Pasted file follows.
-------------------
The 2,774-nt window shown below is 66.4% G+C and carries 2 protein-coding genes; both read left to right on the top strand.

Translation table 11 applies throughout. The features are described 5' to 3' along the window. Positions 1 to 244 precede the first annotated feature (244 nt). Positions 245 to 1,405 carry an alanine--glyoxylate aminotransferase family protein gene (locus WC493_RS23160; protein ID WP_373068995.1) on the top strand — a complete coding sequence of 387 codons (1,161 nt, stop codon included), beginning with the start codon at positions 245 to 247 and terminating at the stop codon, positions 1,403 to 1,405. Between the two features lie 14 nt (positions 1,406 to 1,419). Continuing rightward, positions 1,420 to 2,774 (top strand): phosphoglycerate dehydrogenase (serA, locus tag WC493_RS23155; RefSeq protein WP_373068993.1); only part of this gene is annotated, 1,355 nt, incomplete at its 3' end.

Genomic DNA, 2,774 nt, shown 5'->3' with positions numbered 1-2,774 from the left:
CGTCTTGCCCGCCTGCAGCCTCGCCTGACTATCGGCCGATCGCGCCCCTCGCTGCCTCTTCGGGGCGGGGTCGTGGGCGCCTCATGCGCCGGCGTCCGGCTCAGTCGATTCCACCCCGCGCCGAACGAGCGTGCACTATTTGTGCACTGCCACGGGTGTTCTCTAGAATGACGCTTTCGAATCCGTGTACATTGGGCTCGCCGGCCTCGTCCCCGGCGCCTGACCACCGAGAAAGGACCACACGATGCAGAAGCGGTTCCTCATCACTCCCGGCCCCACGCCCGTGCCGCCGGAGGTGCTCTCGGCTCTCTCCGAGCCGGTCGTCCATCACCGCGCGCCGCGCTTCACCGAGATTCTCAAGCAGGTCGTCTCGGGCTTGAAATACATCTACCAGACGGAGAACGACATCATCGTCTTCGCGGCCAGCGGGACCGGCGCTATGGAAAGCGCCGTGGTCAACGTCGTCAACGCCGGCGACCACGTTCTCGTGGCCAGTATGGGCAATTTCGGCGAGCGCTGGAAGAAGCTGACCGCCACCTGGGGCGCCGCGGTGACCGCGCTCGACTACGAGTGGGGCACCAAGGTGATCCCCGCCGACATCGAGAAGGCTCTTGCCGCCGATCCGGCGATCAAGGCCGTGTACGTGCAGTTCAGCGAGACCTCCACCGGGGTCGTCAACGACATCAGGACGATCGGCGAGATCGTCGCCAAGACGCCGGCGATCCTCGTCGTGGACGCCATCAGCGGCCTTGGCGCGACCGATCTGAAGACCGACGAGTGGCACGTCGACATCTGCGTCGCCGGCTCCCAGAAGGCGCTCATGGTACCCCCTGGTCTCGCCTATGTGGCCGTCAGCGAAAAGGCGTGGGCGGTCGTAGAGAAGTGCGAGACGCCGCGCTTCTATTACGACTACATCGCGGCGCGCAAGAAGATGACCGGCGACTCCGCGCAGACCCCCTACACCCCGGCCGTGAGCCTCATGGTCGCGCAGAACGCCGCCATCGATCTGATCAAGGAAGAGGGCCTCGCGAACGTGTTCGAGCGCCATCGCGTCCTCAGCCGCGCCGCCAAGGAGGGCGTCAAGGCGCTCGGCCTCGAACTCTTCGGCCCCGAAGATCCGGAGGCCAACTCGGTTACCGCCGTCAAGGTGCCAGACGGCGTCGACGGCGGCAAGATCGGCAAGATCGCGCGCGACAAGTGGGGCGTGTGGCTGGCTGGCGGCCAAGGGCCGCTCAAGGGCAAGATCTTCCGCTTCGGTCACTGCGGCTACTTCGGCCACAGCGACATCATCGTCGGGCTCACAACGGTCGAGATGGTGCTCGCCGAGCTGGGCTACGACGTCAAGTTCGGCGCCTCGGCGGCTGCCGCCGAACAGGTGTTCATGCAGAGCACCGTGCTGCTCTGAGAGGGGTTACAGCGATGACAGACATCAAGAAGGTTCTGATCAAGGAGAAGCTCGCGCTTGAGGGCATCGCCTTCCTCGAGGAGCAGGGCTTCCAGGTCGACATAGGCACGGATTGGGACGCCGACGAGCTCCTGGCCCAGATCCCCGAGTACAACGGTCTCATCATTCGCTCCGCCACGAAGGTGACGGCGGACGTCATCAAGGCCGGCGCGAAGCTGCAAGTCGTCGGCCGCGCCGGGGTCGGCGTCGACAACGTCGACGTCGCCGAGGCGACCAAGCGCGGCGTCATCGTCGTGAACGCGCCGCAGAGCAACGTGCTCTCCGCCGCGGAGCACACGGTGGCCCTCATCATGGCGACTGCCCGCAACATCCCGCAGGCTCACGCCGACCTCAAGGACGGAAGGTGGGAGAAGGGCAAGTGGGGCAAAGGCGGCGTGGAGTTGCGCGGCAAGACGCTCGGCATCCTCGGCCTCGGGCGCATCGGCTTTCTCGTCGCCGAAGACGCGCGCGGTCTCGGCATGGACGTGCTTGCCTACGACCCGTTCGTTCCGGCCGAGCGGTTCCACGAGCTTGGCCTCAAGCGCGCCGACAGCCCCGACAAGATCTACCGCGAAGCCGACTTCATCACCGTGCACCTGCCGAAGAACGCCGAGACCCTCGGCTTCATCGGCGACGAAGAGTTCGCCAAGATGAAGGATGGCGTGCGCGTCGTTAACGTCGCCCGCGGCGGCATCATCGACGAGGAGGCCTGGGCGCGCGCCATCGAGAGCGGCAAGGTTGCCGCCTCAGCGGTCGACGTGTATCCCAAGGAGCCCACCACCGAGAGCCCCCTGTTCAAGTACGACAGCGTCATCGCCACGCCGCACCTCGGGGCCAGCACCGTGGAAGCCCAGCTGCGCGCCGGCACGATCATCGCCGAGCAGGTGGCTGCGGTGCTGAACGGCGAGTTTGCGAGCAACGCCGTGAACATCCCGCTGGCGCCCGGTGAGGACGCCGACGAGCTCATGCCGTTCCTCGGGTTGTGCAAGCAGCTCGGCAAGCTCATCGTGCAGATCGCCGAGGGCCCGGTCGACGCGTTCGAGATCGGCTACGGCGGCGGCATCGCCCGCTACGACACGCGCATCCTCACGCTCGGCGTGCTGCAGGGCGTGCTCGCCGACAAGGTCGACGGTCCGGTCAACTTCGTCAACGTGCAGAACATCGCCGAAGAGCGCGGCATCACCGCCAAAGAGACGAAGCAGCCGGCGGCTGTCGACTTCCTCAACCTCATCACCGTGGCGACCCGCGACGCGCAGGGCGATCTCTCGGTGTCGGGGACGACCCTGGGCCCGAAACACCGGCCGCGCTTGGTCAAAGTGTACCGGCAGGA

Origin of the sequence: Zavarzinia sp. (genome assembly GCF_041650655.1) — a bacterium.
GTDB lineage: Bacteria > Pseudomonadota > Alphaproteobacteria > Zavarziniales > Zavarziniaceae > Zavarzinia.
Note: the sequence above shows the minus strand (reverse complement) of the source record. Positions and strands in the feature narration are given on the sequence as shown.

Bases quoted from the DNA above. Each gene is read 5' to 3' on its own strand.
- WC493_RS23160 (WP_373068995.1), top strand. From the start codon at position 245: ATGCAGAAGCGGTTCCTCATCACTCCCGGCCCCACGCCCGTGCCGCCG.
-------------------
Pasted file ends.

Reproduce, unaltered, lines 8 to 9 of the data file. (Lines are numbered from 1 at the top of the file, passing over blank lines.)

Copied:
Bases quoted from the DNA above. Each gene is read 5' to 3' on its own strand.
- WC493_RS23160 (WP_373068995.1), top strand. From the start codon at position 245: ATGCAGAAGCGGTTCCTCATCACTCCCGGCCCCACGCCCGTGCCGCCG.